Personification in Writing with the Citizen Science Game

Grade Levels: 6-8, 9-12

In this lesson plan which can be adapted for students in grades 5-12, students use a free online science and English Language Arts (ELA) game to explore personification in writing.

Students will:

  1. Students will understand the idea of “personification" through online game play and in-class activities.
  2. Students will demonstrate their ability to use personification via three examples in their work.
  3. Students will reflect upon their shared experiences.

Materials:

  • computers with internet access
  • paper
  • pencils

Preparation:

This lesson plan has been adapted from the resources provided by the Game Learning Society (GLS) and uses a free online GLS game.

Personification is the attribution of a personal nature or human characteristics to something nonhuman, or the representation of an abstract quality in human form. Within the Citizen Science game, Zib, a muskrat, is portrayed as having human tendencies as he talks to, aids, and ultimately plots against the human character that students control. Students will experiment with implementing the personification technique in the literary sense by portraying other elements of nature (animals, plants, natural landmarks, or features of weather) as demonstrating human characteristics.

To prepare for this lesson, preview the game and plan how it can best meet the needs of your students. Students will need around 90 minutes to complete the entire game, although 15 minutes of game play time is sufficient in order to proceed with this lesson. You may want to teach the lesson from the Persuasive Arguments About Water Ecology Lesson Plan: Citizen Science Game to expose students to the game's ecology concepts in more depth.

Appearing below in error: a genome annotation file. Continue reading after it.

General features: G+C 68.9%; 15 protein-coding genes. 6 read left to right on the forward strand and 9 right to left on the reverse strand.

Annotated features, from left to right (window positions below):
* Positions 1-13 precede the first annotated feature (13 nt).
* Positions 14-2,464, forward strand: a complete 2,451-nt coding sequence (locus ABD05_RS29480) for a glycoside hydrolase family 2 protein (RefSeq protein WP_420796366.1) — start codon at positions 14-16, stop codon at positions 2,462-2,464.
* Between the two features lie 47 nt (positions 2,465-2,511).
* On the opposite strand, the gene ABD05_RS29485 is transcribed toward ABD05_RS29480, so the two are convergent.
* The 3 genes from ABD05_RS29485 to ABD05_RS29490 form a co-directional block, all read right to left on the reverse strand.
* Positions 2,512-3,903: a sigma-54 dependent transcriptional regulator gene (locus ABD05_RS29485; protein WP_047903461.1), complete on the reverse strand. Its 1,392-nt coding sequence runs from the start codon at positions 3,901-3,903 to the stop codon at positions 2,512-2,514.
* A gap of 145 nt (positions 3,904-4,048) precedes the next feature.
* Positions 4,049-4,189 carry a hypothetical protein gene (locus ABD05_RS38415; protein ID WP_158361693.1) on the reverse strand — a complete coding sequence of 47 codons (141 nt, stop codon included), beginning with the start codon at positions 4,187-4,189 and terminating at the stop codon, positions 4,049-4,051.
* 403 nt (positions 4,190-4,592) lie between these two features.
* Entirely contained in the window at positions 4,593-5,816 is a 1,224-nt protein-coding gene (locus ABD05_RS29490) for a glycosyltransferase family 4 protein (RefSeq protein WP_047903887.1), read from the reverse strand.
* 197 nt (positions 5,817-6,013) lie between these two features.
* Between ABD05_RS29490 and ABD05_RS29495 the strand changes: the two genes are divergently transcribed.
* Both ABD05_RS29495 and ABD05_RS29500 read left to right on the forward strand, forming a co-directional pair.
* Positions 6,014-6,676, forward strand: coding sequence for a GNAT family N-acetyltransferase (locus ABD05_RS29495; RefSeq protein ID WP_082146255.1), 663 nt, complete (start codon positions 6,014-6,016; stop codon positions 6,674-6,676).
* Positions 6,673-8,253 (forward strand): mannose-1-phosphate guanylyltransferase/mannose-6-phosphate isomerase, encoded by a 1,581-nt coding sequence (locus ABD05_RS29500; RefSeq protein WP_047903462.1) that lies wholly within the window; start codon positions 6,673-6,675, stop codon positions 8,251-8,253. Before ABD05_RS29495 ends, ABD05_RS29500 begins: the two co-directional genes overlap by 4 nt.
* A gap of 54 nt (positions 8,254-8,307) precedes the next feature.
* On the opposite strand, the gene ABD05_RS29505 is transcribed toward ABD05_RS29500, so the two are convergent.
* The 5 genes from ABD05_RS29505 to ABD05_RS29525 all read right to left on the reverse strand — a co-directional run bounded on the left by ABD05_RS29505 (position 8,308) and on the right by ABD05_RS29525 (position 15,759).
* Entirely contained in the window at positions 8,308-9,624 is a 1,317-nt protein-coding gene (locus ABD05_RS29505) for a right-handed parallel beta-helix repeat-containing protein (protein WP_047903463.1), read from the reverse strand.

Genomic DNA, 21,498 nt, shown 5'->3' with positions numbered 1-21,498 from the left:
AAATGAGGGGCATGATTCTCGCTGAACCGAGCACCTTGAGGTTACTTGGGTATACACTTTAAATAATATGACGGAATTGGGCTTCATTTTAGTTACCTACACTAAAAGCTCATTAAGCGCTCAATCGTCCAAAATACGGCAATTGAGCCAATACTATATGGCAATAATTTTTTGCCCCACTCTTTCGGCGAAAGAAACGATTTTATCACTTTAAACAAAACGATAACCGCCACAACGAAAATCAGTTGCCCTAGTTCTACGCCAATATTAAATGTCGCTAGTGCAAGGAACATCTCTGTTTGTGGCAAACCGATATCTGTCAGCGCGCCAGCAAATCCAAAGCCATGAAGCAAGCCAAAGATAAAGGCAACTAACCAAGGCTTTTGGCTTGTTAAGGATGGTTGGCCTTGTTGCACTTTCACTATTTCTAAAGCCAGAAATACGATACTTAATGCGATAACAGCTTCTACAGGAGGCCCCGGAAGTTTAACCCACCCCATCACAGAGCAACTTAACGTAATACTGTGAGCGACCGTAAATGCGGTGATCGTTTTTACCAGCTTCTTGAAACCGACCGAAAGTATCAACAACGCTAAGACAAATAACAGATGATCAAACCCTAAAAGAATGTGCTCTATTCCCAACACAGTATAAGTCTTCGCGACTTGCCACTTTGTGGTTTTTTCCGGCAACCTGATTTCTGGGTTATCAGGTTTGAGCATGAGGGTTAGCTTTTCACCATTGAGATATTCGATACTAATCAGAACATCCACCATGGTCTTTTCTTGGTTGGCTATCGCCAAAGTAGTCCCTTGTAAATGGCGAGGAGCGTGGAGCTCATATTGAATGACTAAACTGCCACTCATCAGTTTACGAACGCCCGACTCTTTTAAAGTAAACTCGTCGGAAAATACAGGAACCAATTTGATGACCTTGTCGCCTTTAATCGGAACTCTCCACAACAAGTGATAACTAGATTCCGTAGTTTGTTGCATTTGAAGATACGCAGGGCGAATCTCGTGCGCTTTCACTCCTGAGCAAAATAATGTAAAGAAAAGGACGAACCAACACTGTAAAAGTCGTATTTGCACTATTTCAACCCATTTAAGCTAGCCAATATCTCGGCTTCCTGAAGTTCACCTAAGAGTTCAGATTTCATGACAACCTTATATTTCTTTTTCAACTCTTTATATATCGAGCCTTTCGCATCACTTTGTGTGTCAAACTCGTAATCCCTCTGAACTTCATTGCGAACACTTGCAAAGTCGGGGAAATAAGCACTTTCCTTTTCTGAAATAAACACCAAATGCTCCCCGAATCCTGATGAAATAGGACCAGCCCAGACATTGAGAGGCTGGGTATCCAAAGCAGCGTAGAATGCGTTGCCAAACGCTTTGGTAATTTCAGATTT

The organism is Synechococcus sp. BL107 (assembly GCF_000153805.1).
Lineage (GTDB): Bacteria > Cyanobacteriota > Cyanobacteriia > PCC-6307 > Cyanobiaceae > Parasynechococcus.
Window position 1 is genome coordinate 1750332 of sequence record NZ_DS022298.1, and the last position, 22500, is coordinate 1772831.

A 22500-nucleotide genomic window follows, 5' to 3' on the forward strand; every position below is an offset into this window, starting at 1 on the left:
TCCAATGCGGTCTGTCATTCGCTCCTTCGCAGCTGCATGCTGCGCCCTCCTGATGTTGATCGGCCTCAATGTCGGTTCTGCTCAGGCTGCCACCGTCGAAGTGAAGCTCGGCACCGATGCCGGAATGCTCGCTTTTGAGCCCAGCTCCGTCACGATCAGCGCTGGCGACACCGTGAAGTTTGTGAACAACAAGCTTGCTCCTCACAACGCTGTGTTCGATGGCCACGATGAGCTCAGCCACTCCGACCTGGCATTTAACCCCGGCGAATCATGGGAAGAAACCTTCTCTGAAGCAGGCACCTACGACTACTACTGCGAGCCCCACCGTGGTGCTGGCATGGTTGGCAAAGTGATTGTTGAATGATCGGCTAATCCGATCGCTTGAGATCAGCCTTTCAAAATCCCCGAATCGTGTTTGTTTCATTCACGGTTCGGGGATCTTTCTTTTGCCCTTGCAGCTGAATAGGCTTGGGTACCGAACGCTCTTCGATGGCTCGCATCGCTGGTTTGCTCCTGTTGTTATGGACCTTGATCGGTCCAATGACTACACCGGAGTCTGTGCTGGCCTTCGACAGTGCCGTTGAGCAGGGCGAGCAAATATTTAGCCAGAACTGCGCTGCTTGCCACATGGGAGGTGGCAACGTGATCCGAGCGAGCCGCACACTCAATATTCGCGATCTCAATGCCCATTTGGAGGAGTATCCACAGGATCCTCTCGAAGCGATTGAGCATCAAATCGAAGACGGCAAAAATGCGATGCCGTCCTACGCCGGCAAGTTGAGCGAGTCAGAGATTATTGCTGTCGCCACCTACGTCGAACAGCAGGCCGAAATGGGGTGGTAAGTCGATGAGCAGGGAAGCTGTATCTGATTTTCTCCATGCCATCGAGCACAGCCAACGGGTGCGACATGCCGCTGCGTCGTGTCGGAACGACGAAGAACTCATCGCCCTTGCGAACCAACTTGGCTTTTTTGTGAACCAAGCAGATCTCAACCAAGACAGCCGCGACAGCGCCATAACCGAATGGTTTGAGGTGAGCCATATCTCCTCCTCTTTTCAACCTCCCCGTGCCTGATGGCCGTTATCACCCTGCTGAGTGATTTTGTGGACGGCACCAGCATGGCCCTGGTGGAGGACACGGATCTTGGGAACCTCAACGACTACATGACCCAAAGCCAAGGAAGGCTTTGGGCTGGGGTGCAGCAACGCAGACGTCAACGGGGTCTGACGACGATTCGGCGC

Lesson Procedure:

  1. If you have not already done so within the context of another lesson, provide time for students to explore the Citizen Science game, either for homework or in class.
  2. Talk about the natural elements students encountered during game play. Ask students to brainstorm a list of natural elements in their local community.
  3. You may want to take a nature walk in the blocks surrounding your school. Have students record what they’ve seen, and compile a class list upon returning to the classroom. Schools located within urban areas can complete this assignment using non­-natural objects as well if a nature walk is not feasible.
  4. Discuss the personification students observed during the game. Discuss how Zib the muskrat is portrayed as having human tendencies as he talks to, aids, and ultimately plots against the human character that students control.
  5. Invite students to write a story that includes at least three examples of personification (example: “the wind whispered to us as we walked”). This can either be a piece of creative writing fiction or a description of the class’s walk that happens to include personification.
  6. Allow students to share their stories with the class to encourage pride in composition. You may want to consider binding all of the stories into a class book.